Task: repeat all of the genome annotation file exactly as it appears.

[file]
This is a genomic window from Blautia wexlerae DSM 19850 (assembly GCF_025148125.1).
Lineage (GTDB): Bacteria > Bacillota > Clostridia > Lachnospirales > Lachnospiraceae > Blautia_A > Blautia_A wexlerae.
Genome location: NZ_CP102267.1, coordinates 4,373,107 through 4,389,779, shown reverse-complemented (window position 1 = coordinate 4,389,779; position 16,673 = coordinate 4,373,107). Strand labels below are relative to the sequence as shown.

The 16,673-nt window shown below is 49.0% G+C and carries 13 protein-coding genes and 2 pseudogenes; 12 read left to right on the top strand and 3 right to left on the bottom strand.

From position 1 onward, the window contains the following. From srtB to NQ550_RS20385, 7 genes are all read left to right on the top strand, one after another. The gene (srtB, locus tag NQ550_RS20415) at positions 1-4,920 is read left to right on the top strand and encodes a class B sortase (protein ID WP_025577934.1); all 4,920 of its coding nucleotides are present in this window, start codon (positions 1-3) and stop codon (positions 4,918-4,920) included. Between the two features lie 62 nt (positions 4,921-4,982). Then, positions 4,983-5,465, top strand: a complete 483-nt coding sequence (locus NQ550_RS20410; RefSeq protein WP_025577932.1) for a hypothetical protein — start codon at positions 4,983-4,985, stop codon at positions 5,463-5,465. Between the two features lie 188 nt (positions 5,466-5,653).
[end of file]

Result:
This is a genomic window from Blautia wexlerae DSM 19850 (assembly GCF_025148125.1).
Lineage (GTDB): Bacteria > Bacillota > Clostridia > Lachnospirales > Lachnospiraceae > Blautia_A > Blautia_A wexlerae.
Genome location: NZ_CP102267.1, coordinates 4,373,107 through 4,389,779, shown reverse-complemented (window position 1 = coordinate 4,389,779; position 16,673 = coordinate 4,373,107). Strand labels below are relative to the sequence as shown.

The 16,673-nt window shown below is 49.0% G+C and carries 13 protein-coding genes and 2 pseudogenes; 12 read left to right on the top strand and 3 right to left on the bottom strand.

From position 1 onward, the window contains the following. From srtB to NQ550_RS20385, 7 genes are all read left to right on the top strand, one after another. The gene (srtB, locus tag NQ550_RS20415) at positions 1-4,920 is read left to right on the top strand and encodes a class B sortase (protein ID WP_025577934.1); all 4,920 of its coding nucleotides are present in this window, start codon (positions 1-3) and stop codon (positions 4,918-4,920) included. Between the two features lie 62 nt (positions 4,921-4,982). Then, positions 4,983-5,465, top strand: a complete 483-nt coding sequence (locus NQ550_RS20410; RefSeq protein WP_025577932.1) for a hypothetical protein — start codon at positions 4,983-4,985, stop codon at positions 5,463-5,465. Between the two features lie 188 nt (positions 5,466-5,653).